The “Get On Your Feet Loan Forgiveness” program advanced by the governor would provide a two-year buffer on loans, with certain conditions, but is not an effective use of state dollars. A better use of these resources would be to provide more funding for the Tuition Assistance Payment program that provides targeted aid to students that need it the most.

The proposed budget doesn’t make up for the steep inflation-adjusted decline in state aid to SUNY in recent years.

New York State DREAM Act

The New York State DREAM Act is a long-overdue measure that would cost little ($27 million in the governor’s budget) and would have a very strong return on investment, as reports from FPI and the state comptroller have shown. The governor has long said he supported the measure. To finally put this in a budget is welcome, but to link it to the unrelated and deeply misguided Education Investment Tax Credit, reflects typical Albany wedge politics. The DREAM Act should be a legislative priority on its own merits.

Human Services

The governor is taking steps in the right direction with a sensible but modest anti-poverty agenda. Unfortunately, these initiatives will not be effective if we continue to adhere to the state 2 percent spending cap that has resulted in significant cuts in human services spending over the past four year. The executive budget projects a decrease in funding to critical human service programs. This is on top of over $1 billion in cuts to human services since 2009. Child poverty rates in NYS have reached epic levels in many of our upstate cities. Currently more than 1 in 5 children throughout the state live in poverty.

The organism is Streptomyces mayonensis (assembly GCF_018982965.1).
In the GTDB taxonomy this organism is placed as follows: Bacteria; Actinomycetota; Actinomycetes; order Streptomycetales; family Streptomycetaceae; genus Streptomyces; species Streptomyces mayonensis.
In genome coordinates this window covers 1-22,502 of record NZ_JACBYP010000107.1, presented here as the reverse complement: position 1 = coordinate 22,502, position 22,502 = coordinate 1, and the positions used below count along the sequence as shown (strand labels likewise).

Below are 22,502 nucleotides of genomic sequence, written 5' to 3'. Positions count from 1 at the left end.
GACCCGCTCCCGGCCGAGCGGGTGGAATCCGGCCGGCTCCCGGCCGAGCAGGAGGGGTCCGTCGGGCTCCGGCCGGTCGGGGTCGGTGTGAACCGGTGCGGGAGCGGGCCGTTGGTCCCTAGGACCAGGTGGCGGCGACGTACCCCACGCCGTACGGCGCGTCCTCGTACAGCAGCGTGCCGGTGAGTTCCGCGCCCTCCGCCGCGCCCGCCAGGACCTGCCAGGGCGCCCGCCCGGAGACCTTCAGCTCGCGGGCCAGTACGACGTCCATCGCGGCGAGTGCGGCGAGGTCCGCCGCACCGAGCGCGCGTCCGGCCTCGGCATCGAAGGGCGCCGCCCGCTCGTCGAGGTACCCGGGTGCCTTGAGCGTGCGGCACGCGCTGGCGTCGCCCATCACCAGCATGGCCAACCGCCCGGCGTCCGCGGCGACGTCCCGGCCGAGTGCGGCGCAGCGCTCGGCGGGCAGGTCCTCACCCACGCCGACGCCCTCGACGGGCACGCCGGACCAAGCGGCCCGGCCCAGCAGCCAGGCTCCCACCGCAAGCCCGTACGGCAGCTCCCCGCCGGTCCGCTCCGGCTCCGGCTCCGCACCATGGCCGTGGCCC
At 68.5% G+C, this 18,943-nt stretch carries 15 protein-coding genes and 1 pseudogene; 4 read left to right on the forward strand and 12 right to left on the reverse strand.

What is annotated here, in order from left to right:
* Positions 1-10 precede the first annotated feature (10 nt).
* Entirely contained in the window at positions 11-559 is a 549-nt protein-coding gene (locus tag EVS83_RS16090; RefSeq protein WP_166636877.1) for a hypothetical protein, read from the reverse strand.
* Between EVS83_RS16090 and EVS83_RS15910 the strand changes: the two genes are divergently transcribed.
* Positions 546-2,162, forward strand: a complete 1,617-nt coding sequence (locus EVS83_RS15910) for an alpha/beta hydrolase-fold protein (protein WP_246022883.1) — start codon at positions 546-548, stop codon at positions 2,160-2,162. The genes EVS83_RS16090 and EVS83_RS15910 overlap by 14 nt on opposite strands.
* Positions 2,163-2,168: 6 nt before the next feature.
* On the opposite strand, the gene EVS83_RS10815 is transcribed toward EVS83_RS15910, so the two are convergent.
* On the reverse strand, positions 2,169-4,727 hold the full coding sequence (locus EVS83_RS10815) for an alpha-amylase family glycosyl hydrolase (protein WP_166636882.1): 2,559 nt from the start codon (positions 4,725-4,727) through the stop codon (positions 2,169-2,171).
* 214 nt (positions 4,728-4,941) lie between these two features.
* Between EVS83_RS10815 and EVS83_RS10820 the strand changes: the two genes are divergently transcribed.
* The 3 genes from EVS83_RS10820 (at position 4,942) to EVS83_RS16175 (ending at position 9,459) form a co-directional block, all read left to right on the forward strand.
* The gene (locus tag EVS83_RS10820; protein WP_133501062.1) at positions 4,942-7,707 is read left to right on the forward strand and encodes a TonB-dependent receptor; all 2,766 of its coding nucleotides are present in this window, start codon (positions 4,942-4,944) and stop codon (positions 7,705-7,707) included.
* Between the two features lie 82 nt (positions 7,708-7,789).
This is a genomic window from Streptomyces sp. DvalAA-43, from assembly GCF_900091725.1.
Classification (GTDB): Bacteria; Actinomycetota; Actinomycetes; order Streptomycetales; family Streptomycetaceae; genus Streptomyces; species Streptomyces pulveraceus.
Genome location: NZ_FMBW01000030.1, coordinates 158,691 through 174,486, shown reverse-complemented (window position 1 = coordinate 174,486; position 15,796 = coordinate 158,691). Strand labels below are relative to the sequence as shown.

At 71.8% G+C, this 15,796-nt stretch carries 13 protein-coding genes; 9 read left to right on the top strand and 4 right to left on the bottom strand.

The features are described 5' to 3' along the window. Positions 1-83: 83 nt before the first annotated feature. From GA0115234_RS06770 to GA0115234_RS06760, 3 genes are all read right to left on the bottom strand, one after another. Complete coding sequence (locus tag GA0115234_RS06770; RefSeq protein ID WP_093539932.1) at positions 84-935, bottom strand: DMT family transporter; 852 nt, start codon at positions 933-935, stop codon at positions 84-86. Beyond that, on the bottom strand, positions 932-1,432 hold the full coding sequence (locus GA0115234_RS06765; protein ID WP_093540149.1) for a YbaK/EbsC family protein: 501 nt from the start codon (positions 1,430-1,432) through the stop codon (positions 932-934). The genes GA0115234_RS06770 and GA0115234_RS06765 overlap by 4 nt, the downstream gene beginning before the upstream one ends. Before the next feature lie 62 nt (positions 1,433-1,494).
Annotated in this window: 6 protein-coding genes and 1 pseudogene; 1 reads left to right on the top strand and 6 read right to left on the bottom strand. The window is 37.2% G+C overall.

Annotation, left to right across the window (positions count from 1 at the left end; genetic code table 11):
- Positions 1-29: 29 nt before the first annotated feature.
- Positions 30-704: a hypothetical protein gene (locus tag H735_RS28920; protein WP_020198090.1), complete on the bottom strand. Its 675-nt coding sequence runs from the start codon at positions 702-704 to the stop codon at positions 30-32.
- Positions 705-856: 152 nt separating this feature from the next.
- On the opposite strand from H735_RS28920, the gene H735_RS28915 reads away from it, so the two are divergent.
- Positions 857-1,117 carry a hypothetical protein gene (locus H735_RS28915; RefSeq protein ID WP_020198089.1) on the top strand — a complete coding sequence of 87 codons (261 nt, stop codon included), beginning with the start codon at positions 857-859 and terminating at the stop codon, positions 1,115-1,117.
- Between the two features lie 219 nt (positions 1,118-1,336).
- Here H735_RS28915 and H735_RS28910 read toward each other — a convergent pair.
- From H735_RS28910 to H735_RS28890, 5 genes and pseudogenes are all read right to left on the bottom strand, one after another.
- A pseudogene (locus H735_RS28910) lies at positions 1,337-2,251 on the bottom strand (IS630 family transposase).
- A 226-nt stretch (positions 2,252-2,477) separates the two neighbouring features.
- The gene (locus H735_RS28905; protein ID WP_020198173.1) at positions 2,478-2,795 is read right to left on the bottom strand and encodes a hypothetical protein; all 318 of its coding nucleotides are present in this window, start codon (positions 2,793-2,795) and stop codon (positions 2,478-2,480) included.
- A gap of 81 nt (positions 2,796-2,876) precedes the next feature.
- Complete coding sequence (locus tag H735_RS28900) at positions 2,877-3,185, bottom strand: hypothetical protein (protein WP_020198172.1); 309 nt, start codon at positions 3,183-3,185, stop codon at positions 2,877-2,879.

Local Government (Consolidation/Efficiency/AIM)

Efficiency proposals

The Executive Budget includes $150 million in incentives to encourage efficiencies, shared services, mergers and consolidations across local governments. Potential savings from efficiencies/consolidation are generally exaggerated. For example, a review of the literature on experience with consolidations in the U.S. and internationally found mixed results on whether consolidation resulted in costs savings. Adequate state assistance to localities for the services they provide is a more effective way to reduce property taxes.

AIM (Aid and Incentives to Municipalities)

The executive budget holds funding flat for Aid and Incentives to Municipalities (AIM) at $715 million. Reduced state aid has put pressure on local property taxes. This unrestricted state support to cities, towns, and villages has dropped by 75% in inflation-adjusted dollars since the 1980s. The rate of decline has slowed in recent years but funding for this program has continued to erode, after accounting for inflation.